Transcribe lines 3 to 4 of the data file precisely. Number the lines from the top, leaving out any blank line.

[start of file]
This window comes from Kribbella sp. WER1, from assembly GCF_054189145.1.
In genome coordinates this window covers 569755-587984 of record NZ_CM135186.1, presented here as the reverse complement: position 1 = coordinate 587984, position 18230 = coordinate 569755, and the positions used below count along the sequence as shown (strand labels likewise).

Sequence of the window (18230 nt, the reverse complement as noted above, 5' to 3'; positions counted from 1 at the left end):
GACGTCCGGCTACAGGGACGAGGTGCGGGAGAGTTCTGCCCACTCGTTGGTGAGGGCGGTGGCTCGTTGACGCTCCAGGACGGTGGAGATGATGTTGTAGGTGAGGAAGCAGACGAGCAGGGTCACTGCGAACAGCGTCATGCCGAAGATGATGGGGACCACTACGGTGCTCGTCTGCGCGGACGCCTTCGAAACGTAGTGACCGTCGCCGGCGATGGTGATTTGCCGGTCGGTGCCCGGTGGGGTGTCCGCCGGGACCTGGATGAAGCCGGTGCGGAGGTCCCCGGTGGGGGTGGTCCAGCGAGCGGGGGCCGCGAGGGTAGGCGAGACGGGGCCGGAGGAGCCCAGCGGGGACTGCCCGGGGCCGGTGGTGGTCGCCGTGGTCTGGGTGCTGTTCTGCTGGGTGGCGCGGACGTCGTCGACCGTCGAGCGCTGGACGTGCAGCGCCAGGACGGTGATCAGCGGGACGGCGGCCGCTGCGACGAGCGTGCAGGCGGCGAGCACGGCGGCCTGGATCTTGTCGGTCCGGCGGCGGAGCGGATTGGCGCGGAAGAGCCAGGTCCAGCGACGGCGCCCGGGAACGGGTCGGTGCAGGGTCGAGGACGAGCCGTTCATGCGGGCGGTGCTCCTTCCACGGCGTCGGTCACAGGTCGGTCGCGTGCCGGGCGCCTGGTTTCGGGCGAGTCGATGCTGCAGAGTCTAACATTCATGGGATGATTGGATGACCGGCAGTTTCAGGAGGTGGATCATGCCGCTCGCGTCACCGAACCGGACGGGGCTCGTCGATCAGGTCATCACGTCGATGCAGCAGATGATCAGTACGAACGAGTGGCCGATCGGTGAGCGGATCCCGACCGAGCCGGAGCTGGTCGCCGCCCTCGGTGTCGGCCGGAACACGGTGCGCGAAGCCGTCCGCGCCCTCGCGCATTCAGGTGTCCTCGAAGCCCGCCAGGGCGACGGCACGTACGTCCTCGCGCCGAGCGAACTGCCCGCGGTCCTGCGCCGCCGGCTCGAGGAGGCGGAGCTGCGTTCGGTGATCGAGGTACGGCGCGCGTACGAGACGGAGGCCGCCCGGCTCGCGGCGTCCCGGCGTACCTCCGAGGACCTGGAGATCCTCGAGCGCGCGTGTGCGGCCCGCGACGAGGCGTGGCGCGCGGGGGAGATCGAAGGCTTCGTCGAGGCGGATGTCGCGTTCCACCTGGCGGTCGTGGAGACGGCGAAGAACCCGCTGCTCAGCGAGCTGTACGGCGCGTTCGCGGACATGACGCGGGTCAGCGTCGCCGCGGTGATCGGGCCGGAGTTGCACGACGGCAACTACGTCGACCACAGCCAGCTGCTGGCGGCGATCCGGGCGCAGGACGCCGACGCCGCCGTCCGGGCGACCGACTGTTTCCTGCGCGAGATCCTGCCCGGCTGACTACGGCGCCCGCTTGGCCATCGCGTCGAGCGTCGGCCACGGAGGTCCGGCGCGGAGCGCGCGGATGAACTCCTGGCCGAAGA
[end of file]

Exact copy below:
Sequence of the window (18230 nt, the reverse complement as noted above, 5' to 3'; positions counted from 1 at the left end):
GACGTCCGGCTACAGGGACGAGGTGCGGGAGAGTTCTGCCCACTCGTTGGTGAGGGCGGTGGCTCGTTGACGCTCCAGGACGGTGGAGATGATGTTGTAGGTGAGGAAGCAGACGAGCAGGGTCACTGCGAACAGCGTCATGCCGAAGATGATGGGGACCACTACGGTGCTCGTCTGCGCGGACGCCTTCGAAACGTAGTGACCGTCGCCGGCGATGGTGATTTGCCGGTCGGTGCCCGGTGGGGTGTCCGCCGGGACCTGGATGAAGCCGGTGCGGAGGTCCCCGGTGGGGGTGGTCCAGCGAGCGGGGGCCGCGAGGGTAGGCGAGACGGGGCCGGAGGAGCCCAGCGGGGACTGCCCGGGGCCGGTGGTGGTCGCCGTGGTCTGGGTGCTGTTCTGCTGGGTGGCGCGGACGTCGTCGACCGTCGAGCGCTGGACGTGCAGCGCCAGGACGGTGATCAGCGGGACGGCGGCCGCTGCGACGAGCGTGCAGGCGGCGAGCACGGCGGCCTGGATCTTGTCGGTCCGGCGGCGGAGCGGATTGGCGCGGAAGAGCCAGGTCCAGCGACGGCGCCCGGGAACGGGTCGGTGCAGGGTCGAGGACGAGCCGTTCATGCGGGCGGTGCTCCTTCCACGGCGTCGGTCACAGGTCGGTCGCGTGCCGGGCGCCTGGTTTCGGGCGAGTCGATGCTGCAGAGTCTAACATTCATGGGATGATTGGATGACCGGCAGTTTCAGGAGGTGGATCATGCCGCTCGCGTCACCGAACCGGACGGGGCTCGTCGATCAGGTCATCACGTCGATGCAGCAGATGATCAGTACGAACGAGTGGCCGATCGGTGAGCGGATCCCGACCGAGCCGGAGCTGGTCGCCGCCCTCGGTGTCGGCCGGAACACGGTGCGCGAAGCCGTCCGCGCCCTCGCGCATTCAGGTGTCCTCGAAGCCCGCCAGGGCGACGGCACGTACGTCCTCGCGCCGAGCGAACTGCCCGCGGTCCTGCGCCGCCGGCTCGAGGAGGCGGAGCTGCGTTCGGTGATCGAGGTACGGCGCGCGTACGAGACGGAGGCCGCCCGGCTCGCGGCGTCCCGGCGTACCTCCGAGGACCTGGAGATCCTCGAGCGCGCGTGTGCGGCCCGCGACGAGGCGTGGCGCGCGGGGGAGATCGAAGGCTTCGTCGAGGCGGATGTCGCGTTCCACCTGGCGGTCGTGGAGACGGCGAAGAACCCGCTGCTCAGCGAGCTGTACGGCGCGTTCGCGGACATGACGCGGGTCAGCGTCGCCGCGGTGATCGGGCCGGAGTTGCACGACGGCAACTACGTCGACCACAGCCAGCTGCTGGCGGCGATCCGGGCGCAGGACGCCGACGCCGCCGTCCGGGCGACCGACTGTTTCCTGCGCGAGATCCTGCCCGGCTGACTACGGCGCCCGCTTGGCCATCGCGTCGAGCGTCGGCCACGGAGGTCCGGCGCGGAGCGCGCGGATGAACTCCTGGCCGAAGA